The Revenant (2015)

The Revenant (2015) movie poster

director Alejandro G. Iñárritu
viewed: 01/10/2015 at CineArts @ the Empire Theater, SF, CA

First and foremost, Alejandro G. Iñárritu’s The Revenant is a tremendously beautiful-looking picture.  As shot for Iñárritu by Emmanuel Lubezki in all natural lighting, on location in Canada, the US, and Argentina as stand-ins for Wyoming/South Dakota/not-entirely-sure?, it’s gorgeous, from the landscapes to the close-ups, to the camera movement and tracking shots.  Lubezki also shot Iñárritu’s Academy Award winning Birdman (as well as many other notable films).

It’s true that The Revenant was inspired by true events.  Adapted from a 2002 novel by Michael Punke whose story was based on events from the life of frontiersman Hugh Glass, some of the film’s most craziest aspects have connections to fact and history.  But The Revenant isn’t just about someone who fantastically cheated death after a bear mauling and being left to perish, it’s a story of revenge.

Leonard DiCaprio suffers like a super-trooper, having had his son killed by the ruthless Tom Hardy (proving again that his version of Bane wasn’t the only character he’ll play speaking as if with a mouthful of marbles and nails).

At 156 minutes, it’s hardly a lean picture, but it is lean in its story.  The film adds aspects of a more complex and empathetic depiction of Native Americans.  In this case there are the more vicious Ree who are slaughtering whites looking for a kidnapped daughter and the more peaceable Pawnee with whom DiCaprio has had a child (the one Hardy stabs).  DiCaprio is aided by another Indian when suffering a grueling infection, one he later sees hung by cruel Canadian whites.  The film is certainly revisionist but what it actually is trying to say re: first peoples isn’t necessarily clear to me.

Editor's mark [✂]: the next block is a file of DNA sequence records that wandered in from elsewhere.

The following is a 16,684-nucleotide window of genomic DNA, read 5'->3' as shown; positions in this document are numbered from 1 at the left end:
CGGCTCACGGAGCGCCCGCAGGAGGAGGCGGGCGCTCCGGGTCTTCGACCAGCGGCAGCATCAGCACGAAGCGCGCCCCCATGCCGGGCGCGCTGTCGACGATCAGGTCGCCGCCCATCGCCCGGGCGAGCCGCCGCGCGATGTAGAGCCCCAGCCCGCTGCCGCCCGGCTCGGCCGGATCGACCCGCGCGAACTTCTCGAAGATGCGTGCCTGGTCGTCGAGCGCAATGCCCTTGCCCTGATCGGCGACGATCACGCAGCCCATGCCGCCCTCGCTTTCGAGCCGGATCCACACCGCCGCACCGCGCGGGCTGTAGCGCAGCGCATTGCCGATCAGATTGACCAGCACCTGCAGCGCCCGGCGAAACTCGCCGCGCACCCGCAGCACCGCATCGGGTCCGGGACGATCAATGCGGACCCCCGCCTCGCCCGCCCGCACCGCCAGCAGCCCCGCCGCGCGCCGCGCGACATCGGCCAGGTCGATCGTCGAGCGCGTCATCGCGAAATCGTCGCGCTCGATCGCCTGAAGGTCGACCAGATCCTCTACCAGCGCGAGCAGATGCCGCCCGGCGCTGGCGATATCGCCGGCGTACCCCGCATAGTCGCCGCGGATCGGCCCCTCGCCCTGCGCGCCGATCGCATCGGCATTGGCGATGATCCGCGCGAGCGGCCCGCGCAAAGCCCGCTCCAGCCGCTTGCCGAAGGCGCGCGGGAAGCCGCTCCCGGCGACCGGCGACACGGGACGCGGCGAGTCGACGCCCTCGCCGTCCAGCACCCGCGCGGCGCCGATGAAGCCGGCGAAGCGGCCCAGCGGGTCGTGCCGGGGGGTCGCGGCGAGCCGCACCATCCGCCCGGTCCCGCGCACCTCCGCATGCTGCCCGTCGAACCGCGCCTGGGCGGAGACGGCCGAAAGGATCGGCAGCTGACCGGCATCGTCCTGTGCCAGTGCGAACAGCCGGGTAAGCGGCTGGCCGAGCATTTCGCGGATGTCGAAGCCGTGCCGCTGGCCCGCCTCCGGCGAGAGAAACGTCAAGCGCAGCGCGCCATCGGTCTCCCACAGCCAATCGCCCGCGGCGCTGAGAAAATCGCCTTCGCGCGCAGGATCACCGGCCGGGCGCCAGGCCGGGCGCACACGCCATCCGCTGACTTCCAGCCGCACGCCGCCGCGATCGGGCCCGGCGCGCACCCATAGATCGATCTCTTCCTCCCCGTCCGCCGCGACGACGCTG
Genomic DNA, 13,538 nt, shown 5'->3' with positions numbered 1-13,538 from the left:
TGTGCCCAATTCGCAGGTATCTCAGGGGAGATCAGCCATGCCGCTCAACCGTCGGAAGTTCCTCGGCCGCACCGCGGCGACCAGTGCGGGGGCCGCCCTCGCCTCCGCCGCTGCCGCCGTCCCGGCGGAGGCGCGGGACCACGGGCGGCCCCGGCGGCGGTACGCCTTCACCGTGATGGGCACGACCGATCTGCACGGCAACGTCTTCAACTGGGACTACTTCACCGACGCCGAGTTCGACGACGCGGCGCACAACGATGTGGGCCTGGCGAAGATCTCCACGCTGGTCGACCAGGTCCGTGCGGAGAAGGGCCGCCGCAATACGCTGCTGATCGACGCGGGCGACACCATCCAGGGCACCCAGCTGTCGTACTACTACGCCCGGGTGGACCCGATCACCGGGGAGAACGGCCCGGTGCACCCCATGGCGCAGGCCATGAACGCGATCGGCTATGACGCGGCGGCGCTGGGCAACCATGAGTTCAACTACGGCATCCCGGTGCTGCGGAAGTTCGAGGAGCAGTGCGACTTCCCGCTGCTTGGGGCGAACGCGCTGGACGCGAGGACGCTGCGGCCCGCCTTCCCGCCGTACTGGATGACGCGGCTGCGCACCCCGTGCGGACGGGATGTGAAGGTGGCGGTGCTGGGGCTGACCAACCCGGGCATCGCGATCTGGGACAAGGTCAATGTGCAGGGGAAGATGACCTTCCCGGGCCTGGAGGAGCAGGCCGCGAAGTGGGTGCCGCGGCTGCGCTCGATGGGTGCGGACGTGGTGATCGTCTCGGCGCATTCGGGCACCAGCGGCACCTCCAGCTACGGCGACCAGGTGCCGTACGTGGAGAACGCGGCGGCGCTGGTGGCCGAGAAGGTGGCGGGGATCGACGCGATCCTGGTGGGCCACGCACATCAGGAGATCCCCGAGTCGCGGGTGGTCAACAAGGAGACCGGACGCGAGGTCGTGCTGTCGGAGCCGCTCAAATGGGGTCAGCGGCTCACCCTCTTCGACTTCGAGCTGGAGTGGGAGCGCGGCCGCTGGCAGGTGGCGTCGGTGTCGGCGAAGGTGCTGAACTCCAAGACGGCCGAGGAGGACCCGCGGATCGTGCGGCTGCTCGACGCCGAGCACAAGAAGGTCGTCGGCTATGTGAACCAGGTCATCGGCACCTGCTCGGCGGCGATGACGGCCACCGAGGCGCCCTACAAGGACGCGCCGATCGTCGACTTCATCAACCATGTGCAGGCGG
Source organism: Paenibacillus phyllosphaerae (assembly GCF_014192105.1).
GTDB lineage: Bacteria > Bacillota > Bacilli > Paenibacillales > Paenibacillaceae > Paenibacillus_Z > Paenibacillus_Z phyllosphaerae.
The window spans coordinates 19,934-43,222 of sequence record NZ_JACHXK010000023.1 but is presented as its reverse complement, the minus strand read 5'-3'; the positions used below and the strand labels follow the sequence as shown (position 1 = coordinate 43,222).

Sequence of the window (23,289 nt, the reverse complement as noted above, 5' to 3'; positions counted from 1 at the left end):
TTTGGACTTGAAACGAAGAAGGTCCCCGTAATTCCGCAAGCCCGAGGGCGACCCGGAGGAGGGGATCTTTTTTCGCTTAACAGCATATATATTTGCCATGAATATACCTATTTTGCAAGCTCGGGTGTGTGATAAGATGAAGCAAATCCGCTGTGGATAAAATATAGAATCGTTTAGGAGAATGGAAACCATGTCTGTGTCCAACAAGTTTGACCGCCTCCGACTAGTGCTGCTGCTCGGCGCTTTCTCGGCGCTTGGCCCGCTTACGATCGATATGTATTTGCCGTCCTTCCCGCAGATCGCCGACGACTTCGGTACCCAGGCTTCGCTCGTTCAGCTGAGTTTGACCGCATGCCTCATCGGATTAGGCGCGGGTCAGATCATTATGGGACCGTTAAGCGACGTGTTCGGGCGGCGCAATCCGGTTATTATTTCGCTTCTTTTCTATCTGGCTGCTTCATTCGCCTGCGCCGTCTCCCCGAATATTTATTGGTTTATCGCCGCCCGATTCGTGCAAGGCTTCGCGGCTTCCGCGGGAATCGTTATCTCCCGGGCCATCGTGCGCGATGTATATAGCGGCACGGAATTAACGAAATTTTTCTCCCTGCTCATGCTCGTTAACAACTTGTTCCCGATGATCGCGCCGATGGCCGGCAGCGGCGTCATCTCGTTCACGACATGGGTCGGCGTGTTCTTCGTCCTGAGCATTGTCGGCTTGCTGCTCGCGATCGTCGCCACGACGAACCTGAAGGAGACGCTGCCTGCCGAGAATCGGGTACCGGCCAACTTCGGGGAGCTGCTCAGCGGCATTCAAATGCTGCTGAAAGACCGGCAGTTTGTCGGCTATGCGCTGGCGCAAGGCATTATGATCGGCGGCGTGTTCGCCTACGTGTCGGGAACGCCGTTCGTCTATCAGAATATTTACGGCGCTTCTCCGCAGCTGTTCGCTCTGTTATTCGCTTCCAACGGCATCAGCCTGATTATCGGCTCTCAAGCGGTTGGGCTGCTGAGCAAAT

Two of the film’s biggest shots are ironically digital.  The bear mauling, of course, is a big CGi mama bear.  And when DiCaprio takes his horse over cliff to escape a siege of unfriendly natives, that’s CGi too.  Of course these are CGi.  You’re not going to get this scene, either of them, with real animals, and they are well-done, too.  But I felt this somewhat undercut the “natural light”/”no digital manipulation” a bit for simple and obvious reasons.

The upshot?  I thought it was a very good movie, the cinematography is tremendous.  I took my kids to see it and they both thought it was good as well.  Will it win an Oscar?  Will DiCaprio?  The day we saw it it won Golden Globes as did Leo.  My guess is that it will probably do so with the Oscars as well.

I think it’s interesting that two major Westerns came out in 2015.  A genre is not a dead horse yet, CGi or actual.

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